Developer: Celtx Inc.
Current Version: 3.0.3
Last Updated: 3 months ago
Download Size: 4.7 MB - Download
Keep your focus on creativity as your writing is seamlessly formatted to industry standards with Script - a lean, lighting quick, and professional desktop screenwriting solution.
Script syncs with your online Celtx Studio, allowing you to easily backup your work, access your writing from anywhere, and collaborate with your team.
*Industry Standard Screenplay, Stageplay, A/V, Audioplay, and Comic Book script formats.
*Professional revision mode and customizable formatting.
*Add notes and comments to your work for reference or discussion with writing partners.
*Free online backups to protect your work from loss or corruption.
*Synchronizes with your online Celtx Studio for collaborative writing.
Bug fix for Mac OS X 10.11.6
Most Helpful Reviews
Very helpful - This application was suggested to me by a friend who is a screenwriter. I was new to the format, being primarily a theatre artist. I found the automatic formatting very useful, and for basic work it has a very low learning curve (a plus, as I wanted to dive in and create, not learn a new system). I’m sure there are features that I’m not using that would be helpful, but now that I have the first draft finished, I can start playing around.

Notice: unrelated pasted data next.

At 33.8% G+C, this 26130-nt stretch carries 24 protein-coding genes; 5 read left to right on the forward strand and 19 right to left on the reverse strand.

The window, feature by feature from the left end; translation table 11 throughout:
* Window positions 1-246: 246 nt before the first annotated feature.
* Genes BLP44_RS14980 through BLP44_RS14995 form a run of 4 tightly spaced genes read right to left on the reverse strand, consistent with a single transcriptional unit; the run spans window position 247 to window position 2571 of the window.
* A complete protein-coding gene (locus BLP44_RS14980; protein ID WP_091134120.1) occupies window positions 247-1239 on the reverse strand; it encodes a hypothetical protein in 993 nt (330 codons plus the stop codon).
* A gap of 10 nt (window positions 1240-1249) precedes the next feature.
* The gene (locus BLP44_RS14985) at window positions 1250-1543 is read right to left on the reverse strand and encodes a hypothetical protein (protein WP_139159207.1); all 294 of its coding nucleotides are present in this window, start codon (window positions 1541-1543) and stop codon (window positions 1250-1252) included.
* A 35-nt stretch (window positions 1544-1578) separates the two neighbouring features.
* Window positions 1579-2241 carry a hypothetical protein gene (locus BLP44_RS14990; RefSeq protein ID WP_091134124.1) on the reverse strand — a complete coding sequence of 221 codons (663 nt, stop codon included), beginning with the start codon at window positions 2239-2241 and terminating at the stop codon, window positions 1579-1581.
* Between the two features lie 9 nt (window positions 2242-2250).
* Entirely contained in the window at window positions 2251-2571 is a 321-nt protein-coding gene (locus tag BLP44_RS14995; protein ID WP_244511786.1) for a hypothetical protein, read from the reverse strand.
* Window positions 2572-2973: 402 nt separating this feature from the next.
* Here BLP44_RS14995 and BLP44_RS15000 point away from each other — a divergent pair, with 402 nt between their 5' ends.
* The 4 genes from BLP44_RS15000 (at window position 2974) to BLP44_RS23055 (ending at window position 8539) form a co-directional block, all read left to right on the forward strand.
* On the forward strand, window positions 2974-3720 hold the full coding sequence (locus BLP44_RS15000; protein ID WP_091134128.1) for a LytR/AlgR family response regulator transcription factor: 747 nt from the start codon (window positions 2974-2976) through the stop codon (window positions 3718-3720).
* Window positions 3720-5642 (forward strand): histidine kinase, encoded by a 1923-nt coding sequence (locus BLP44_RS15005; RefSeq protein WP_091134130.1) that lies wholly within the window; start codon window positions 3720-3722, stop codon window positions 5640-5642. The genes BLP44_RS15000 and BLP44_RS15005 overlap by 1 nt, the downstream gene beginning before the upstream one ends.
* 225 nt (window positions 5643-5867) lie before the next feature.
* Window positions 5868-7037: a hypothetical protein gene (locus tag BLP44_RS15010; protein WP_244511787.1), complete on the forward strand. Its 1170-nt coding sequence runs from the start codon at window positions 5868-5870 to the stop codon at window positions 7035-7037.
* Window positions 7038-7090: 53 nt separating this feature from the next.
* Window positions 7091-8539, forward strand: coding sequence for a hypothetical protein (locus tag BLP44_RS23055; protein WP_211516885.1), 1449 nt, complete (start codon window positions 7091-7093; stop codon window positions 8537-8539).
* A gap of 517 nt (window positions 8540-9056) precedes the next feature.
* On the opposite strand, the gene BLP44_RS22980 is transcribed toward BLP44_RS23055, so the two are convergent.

LIterally the Exact Same thing as the Free Account - I spent $20 thinking i would get something slightly better than the free version of it online and I didn’t, just go use the free account, its the exact same thing and actually, you at least get your scene headings listed on the side in the free version…so the free version technically gives you more than the $20 app.
More Reviews for Current Version